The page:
When I travel between the U.S. and South Korea, it is hard not to notice the striking differences between Korean and American media when it comes to world events. As an artist, I am intrigued by this cultural and political media gap. The two countries may be allies, but each has its own version of reality.
With my artwork, I try to make note of the differences - in particular regarding the relationships among North Korea, South Korea and the United States. As a Korean-American female artist living and working in both Korea and the U.S., I often question what drives the conflict between North Korea and South Korea today.
The tension between the two Koreas seems like a bigger deal in America than in South Korea. If you go to Seoul today and ask people if they are concerned about North Korean nuclear weapons, chances are that you will get a casual smile and the response: "What weapons?"
I am interested in observing how the American media present the concept of the enemy. Could U.S. politics play a role in the increased focus on North Korea and the potential for conflict? South Korea is a shining example of U.S.-influenced capitalism, while North Korea exemplifies a failed communist regime. America's vision of a binary world - allies and enemies - was a symptom of the conflict between the U.S. and the Soviets. Now the Soviets are gone, but the binary worldview is intact.
The recent performance by the New York Philharmonic in Pyongyang raises many questions. Who benefits from this type of classical music/pingpong diplomacy? Why was it necessary for the trip to have occurred now? And whom was the performance really for?
To me, there is a disturbing postcolonial undertone here - one that my American friends may not easily understand. There is a narrative here of the "civilized" and classically trained Westerners called to enlighten the primitive "others" of an unfortunate, backward Asian country.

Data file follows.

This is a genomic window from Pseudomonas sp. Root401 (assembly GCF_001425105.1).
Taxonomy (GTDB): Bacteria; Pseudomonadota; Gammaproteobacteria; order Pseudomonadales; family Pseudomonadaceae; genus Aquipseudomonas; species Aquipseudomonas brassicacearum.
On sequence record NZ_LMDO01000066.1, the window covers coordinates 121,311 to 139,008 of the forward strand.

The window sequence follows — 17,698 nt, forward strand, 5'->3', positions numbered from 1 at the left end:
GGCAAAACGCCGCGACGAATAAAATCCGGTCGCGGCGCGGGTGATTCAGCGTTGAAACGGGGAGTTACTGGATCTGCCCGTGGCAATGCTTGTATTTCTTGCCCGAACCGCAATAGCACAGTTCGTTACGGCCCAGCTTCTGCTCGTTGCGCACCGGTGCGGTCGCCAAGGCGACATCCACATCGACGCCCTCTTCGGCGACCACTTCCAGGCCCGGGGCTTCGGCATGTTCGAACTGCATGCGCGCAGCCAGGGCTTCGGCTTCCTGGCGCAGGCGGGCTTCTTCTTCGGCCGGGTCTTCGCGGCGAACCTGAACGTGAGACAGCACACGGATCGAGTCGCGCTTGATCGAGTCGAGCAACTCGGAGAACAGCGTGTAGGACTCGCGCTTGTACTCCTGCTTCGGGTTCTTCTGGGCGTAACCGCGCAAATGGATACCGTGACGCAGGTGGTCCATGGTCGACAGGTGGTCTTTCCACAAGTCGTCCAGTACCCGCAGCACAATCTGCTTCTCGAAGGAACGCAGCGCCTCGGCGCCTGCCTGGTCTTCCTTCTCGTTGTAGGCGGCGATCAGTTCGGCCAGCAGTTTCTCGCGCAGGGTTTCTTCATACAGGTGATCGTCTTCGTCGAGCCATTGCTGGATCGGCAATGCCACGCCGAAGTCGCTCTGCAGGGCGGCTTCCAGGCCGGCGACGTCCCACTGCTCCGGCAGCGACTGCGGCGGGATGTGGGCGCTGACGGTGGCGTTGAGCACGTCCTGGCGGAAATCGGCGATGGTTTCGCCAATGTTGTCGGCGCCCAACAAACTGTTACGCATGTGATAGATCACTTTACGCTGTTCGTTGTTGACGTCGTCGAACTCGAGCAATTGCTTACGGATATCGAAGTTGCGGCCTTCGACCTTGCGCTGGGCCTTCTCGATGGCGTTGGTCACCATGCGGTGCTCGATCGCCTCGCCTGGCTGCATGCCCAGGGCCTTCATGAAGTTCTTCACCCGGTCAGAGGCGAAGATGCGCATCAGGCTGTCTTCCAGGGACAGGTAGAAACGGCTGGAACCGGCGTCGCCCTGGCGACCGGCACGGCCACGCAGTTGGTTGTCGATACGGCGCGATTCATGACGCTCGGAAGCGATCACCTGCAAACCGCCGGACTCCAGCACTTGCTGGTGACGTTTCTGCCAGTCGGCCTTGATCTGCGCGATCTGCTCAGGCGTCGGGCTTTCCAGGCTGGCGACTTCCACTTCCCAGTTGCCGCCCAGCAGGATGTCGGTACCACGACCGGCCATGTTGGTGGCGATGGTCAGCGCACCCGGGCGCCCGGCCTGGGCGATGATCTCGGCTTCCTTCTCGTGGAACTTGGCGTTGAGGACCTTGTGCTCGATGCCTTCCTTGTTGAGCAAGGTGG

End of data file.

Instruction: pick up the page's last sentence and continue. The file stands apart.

My exhibit Addressing Dolls responds to the North Korean-South Korean conflict and the precarious relationship between the Koreas and America in a seemingly nonpolitical way: through girls' playthings, such as handmade dolls and paper doll dresses.
One piece, 99 Miss Kim(s), is a wall-size installation of 99 North Korean military "fembot" dolls lined up in perfect unison. These figures all share a name, Kim - the most common surname, which is also shared by North Korean dictator Kim Jong Il. The images draw attention to the fact that North Korean women are idealized and fetishized by many South Korean men, who tend to view them as more beautiful and more authentically "Korean." This phenomenon is not unlike the way many Westerners, especially men, exoticize Asian women in general.
Dresses for Different Events, by contrast, consists of paper doll dresses blown up to life size. These dresses are scanned from actual South Korean paper doll dresses from the 1970s, a time of increasing Westernization and industrialization.
The dresses portray Western fashions, ranging from Victorian to 1970s disco style. Using these paper doll dresses, I tried to convey how Westernization, Americanization and capitalism are contained even in everyday objects back then - colonial and Western influences in South Korea that are still prevalent today.
Artists have contributed in many ways to life and society. Today, artists are also cultural critiquers, redefining their role as social commentators.
Ever since North Korea was named a member of the "axis of evil," it has been hard for me to neglect the American political agendas behind the way that nation is presented in the media as a way to propagate fear of the "other." This, in turn, generates support for additional surveillance of the population and more spending of resources on homeland security. It even increased the possibility of war.
Noticing things that often go unnoticed, and reacting to the political climate, are among the roles of an artist.
Mina Cheon, a Korean-American artist living in Baltimore, New York and Seoul, is a professor at the Maryland Institute College of Art. Her solo exhibition "Addressing Dolls" is on display at the C. Grimaldis Gallery. Her e-mail is firstname.lastname@example.org.